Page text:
Thursday, August 27, 2009

One For All Seasons Flew Over the Inglourious Basterds

By Chip Tsao | published Aug 27, 2009

Hong Kong’s political life is getting more cinematic everyday. The government’s compulsory drug testing in schools policy is playing out like a cheap remake of “One Flew Over the Cuckoo’s Nest,” but with a decidedly unattractive cast. Although the proposal says that schoolchildren and their parents will be “consulted” before they decide to take the test, the police will be involved and gather information about all those who refuse it, no doubt putting their names on some kind of watch list.

Adding a dash of Tarantinoesque flavor to the verbiage in the row, privacy commissioner Roger Wu has done the government’s nut in by writing an open letter warning about a raft of legal problems and potential lawsuits that could follow the implementation of this rushed-out policy. Wu comes off like a postmodern version of Thomas More in “A Man for All Seasons.” The government whined about Wu’s disloyalty through a few poorly spin-doctored mouthpieces last week, questioning why the commissioner decided to put on a show of, to borrow a Cantonese saying, “chickens fighting each other in the same cage,” by making his dissident views embarrassingly public. A wink-and-nudge behind closed doors would’ve done just fine, they seem to suggest.

Wu is a Queen’s English speaking lawyer with an old Etonian elegance, who insists on maintaining an immaculate dress code while continuing to dine in the very top tier of respectable social establishments such as the Red Room in the Hong Kong Club even after the so-called “handover.” He would certainly not be amused about being framed in the commonly used Chinese agricultural metaphor about a couple of noisy chickens.

But what’s wrong with publicizing his views? It’s all the political fashion these days, so much so that even Cheng Yiu-tong, one of Donald Tsang’s handpicked executive councilors, has openly voiced his objection to the government’s pay cut for senior civil servants. Leung Chun-ying, a leading member of Tsang’s cabinet tipped as the crown prince to succeed him for the top job, has even struck a dissident chord by calling for a minimum wage. Many people have benefited from generating their single sound bite, earning themselves a one-night stand as a hero of public opinion, despite the fact that this causes the death of the administration’s popularity by a thousand cuts.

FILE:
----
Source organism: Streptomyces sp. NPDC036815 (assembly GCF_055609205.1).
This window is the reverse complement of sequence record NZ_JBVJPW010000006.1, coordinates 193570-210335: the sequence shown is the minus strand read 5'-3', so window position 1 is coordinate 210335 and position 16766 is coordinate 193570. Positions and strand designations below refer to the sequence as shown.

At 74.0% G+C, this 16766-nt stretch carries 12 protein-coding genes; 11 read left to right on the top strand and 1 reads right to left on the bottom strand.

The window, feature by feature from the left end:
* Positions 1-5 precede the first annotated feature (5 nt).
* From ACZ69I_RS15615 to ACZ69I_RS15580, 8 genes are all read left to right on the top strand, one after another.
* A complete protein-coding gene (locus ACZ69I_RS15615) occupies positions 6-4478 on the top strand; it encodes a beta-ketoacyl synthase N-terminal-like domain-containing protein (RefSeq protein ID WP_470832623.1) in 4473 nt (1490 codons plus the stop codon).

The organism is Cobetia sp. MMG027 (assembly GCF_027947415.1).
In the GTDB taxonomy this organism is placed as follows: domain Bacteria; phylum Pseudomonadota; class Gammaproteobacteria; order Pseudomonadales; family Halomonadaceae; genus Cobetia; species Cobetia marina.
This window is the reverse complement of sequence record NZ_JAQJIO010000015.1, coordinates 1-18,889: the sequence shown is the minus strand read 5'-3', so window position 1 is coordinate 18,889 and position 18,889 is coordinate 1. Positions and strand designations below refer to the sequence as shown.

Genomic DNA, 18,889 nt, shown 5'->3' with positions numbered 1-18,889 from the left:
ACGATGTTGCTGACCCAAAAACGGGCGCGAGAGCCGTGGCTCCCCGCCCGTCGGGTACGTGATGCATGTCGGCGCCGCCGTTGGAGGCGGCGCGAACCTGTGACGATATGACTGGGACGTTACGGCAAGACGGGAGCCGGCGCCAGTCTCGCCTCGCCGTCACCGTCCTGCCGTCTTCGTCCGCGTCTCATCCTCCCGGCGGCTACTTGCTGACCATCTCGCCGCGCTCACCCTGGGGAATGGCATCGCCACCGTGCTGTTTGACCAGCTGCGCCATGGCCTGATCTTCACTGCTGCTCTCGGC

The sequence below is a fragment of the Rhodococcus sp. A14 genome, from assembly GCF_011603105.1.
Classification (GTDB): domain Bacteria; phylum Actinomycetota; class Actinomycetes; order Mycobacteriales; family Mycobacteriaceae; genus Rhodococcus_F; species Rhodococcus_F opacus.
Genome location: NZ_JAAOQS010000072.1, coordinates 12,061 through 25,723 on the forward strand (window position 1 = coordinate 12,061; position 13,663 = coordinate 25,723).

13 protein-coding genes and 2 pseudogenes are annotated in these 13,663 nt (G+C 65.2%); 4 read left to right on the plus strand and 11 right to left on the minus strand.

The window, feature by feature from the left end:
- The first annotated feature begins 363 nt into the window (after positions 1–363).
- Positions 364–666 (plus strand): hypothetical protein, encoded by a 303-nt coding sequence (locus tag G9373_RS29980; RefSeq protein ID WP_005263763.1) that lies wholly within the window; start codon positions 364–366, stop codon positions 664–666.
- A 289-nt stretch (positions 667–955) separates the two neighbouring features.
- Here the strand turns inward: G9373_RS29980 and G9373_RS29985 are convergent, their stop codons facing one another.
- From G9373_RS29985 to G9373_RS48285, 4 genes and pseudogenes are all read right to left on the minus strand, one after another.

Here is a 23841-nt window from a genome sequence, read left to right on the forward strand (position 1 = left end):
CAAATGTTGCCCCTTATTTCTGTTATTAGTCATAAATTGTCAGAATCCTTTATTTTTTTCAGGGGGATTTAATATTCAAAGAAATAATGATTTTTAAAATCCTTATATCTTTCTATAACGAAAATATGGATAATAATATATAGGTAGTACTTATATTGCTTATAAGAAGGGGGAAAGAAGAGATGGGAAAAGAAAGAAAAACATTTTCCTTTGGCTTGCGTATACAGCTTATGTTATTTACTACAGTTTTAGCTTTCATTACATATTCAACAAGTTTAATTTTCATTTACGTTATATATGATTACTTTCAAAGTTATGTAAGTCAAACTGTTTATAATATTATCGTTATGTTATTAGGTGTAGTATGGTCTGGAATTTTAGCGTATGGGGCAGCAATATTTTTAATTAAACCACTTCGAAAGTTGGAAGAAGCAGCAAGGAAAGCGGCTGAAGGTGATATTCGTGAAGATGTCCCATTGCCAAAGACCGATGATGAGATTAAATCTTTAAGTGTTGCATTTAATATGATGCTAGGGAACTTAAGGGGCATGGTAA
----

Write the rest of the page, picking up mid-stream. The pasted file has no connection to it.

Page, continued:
Biting the hand that feeds them, the ungrateful Cheng and Leung can enjoy more freedom of speech because of their long-standing reputation as Beijing’s favorite children, while Wu, like Thomas More, is a lone man against the system. The government doesn’t need to hide its grudge against Wu; on the contrary, like Henry VIII, they can demand the head of their lord chancellor.

Making cinematic references is both a useful and trendy exercise in understanding modern political reality, especially in Hong Kong, a place where an intelligent minority is ruled by a particularly inglourious group of people. Or, as Donald Tsang and Henry Tang might see it, vice versa.

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Thursday, August 13, 2009

Yes We Care

By Chip Tsao | published Aug 13, 2009

As “Asia’s World City,” Hong Kong should seize every opportunity to demonstrate its self-aggrandizing title, like how Jean-Bédel Bokassa loudly justified himself as the self-proclaimed Emperor of the Central African Republic after the French colonizers left.
Well, we have a fashionable global headline-grabbing case right here, a golden opportunity. That is, if only Hong Kong women have the smallest amount of feminist awareness to show some sympathy with Lubna Hussein, a Sudanese journalist facing a public flogging if a Khartoum court finds her guilty of wearing a pair of trousers to a party.

Sudan’s police swooped in and charged Hussein and 12 other similarly clad women in the Khartoum café with “violating public decency,” according to harsh Islamic law. Ten of the women pleaded guilty and accepted their punishment—10 lashes and an $800 fine. But Hussein is so outraged she has brought the case to court. She is a former United Nations press secretary, which would ordinarily give her immunity from prosecution, but instead of walking freely out of court, Hussein resigned from her UN job to challenge the charge, much to the confusion of her so-called jurors.